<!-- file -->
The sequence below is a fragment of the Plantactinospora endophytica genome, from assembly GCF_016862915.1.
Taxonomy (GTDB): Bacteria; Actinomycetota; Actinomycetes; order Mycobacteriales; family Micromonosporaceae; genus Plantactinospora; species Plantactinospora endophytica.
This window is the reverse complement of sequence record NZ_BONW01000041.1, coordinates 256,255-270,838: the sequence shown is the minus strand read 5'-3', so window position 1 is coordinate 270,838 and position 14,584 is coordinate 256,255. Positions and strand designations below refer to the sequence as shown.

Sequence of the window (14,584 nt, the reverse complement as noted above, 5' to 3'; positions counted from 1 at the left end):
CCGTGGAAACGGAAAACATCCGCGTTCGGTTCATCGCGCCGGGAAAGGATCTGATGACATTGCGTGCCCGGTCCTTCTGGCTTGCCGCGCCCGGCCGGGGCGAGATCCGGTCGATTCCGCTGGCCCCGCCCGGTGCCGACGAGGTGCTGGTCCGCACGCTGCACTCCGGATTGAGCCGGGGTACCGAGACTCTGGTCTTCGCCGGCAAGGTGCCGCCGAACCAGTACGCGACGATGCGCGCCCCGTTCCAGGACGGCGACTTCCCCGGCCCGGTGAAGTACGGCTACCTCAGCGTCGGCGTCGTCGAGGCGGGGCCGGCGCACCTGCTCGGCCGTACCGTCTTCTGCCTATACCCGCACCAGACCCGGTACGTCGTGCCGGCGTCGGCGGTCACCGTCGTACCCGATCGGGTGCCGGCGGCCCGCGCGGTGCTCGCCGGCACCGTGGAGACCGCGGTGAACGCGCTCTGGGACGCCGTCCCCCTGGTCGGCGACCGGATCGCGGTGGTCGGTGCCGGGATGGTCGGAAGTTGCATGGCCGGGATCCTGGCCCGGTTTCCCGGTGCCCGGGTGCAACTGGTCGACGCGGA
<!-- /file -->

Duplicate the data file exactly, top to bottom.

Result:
The sequence below is a fragment of the Plantactinospora endophytica genome, from assembly GCF_016862915.1.
Taxonomy (GTDB): Bacteria; Actinomycetota; Actinomycetes; order Mycobacteriales; family Micromonosporaceae; genus Plantactinospora; species Plantactinospora endophytica.
This window is the reverse complement of sequence record NZ_BONW01000041.1, coordinates 256,255-270,838: the sequence shown is the minus strand read 5'-3', so window position 1 is coordinate 270,838 and position 14,584 is coordinate 256,255. Positions and strand designations below refer to the sequence as shown.

Sequence of the window (14,584 nt, the reverse complement as noted above, 5' to 3'; positions counted from 1 at the left end):
CCGTGGAAACGGAAAACATCCGCGTTCGGTTCATCGCGCCGGGAAAGGATCTGATGACATTGCGTGCCCGGTCCTTCTGGCTTGCCGCGCCCGGCCGGGGCGAGATCCGGTCGATTCCGCTGGCCCCGCCCGGTGCCGACGAGGTGCTGGTCCGCACGCTGCACTCCGGATTGAGCCGGGGTACCGAGACTCTGGTCTTCGCCGGCAAGGTGCCGCCGAACCAGTACGCGACGATGCGCGCCCCGTTCCAGGACGGCGACTTCCCCGGCCCGGTGAAGTACGGCTACCTCAGCGTCGGCGTCGTCGAGGCGGGGCCGGCGCACCTGCTCGGCCGTACCGTCTTCTGCCTATACCCGCACCAGACCCGGTACGTCGTGCCGGCGTCGGCGGTCACCGTCGTACCCGATCGGGTGCCGGCGGCCCGCGCGGTGCTCGCCGGCACCGTGGAGACCGCGGTGAACGCGCTCTGGGACGCCGTCCCCCTGGTCGGCGACCGGATCGCGGTGGTCGGTGCCGGGATGGTCGGAAGTTGCATGGCCGGGATCCTGGCCCGGTTTCCCGGTGCCCGGGTGCAACTGGTCGACGCGGA